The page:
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in Lesson 2 Generation, Transmission and Distribution of Electric Power an Overview by

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Some important components/equipments in substation 

As told earlier, the function of a substation is to receive power at some voltage through incoming lines and transmit it at some other voltage through outgoing lines. So the most important equipment in a substation is transformer(s). However, for flexibility of operation and protection transformer and lines additional equipments are necessary. 

Suppose the transformer goes out of order and maintenance work is to be carried out. Naturally the transformer must be isolated from the incoming as well as from the outgoing lines by using special type of heavy duty (high voltage, high current) switches called circuit breakers. Thus a circuit breaker may be closed or opened manually (functionally somewhat similar to switching on or off a fan or a light whenever desired with the help of a ordinary switch in your house) in substation whenever desired. However unlike a ordinary switch, a circuit breaker must also operate (i.e., become opened) automatically whenever a fault occurs or overloading takes place in a feeder or line. To achieve this, we must have a current sensing device called CT (current transformer) in each line. A CT simply steps down the large current to a proportional small secondary current. Primary of the CT is connected in series with the line. A 1000 A/5 A CT will step down the current by a factor of 200. So if primary current happens to be 800 A, secondary current of the CT will be 4 A. Suppose the rated current of the line is 1000 A, and due to any reason if current in the line exceeds this limit we want to operate the circuit breaker automatically for disconnection. In figure 2.7 the basic scheme is presented to achieve this. The secondary current of the CT is fed to the relay coil of an overcurrent relay. Here we are not going into constructional and operational details of a over current relay but try to tell how it functions. Depending upon the strength of the current in the coil, an ultimately an electromagnetic torque acts on an aluminum disc restrained by a spring. Spring tension is so adjusted that for normal current, the disc does not move. However, if current exceeds the normal value, torque produced will overcome the spring tension to rotate the disc about a vertical spindle to which a long arm is attached. To the arm a copper strip is attached as shown figure 2.8. Thus the arm too will move whenever the disk moves.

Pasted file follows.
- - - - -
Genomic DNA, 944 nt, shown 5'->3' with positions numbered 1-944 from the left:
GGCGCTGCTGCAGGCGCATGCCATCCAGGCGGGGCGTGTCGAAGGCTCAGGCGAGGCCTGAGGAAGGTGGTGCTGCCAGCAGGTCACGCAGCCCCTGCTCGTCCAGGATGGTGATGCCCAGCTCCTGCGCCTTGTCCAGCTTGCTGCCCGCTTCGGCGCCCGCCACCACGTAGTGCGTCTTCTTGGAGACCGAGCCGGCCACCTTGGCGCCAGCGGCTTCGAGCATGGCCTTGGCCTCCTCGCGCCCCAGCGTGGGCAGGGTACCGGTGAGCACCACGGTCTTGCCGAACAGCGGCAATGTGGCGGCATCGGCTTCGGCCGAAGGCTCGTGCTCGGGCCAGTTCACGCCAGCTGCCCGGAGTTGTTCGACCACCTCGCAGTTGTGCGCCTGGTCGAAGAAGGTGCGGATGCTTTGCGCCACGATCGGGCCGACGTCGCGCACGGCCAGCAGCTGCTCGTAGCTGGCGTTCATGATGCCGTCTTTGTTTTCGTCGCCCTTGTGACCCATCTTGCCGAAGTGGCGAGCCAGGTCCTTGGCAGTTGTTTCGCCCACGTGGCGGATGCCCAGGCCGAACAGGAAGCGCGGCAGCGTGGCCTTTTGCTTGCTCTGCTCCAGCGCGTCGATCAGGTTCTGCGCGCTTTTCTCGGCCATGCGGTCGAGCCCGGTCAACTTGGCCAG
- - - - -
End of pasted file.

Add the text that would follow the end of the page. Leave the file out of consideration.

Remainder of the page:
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The relay has a pair of normally opened (NO) contacts 1 & 2. Thus, there will exist open circuit between 1 & 2 with normal current in the power line. However, during fault condition in the line or overloading, the arm moves in the anticlockwise direction till it closes the terminals 1 & 2 with the help of the copper strip attached to the arm as explained pictorially in the figure 2.8. This short circuit between 1 & 2 completes a circuit comprising of a battery and the trip coil of the circuit breaker. The opening and closing of the main contacts of the circuit breaker depends on whether its trip coil is energized or not. It is interesting to note that trip circuit supply is to be made independent of the A.C supply derived from the power system we want to protect. For this reason, we expect batteries along with battery charger to be present in a substation. Apart from above there will be other types of protective relays and various meters indicating current, voltage, power etc. To measure and indicate the high voltage (say 6 kV) of the line, the voltage is stepped down to a safe value (say 110V) by transformer called potential transformer (PT). Across the secondary of the PT, MI type indicating voltmeter is connected. For example a voltage rating of a PT could be 6000 V/110 V. Similarly, Across the secondary we can connect a low range ammeter to indicate the line current.


Version 2 EE IIT, Kharagpur 

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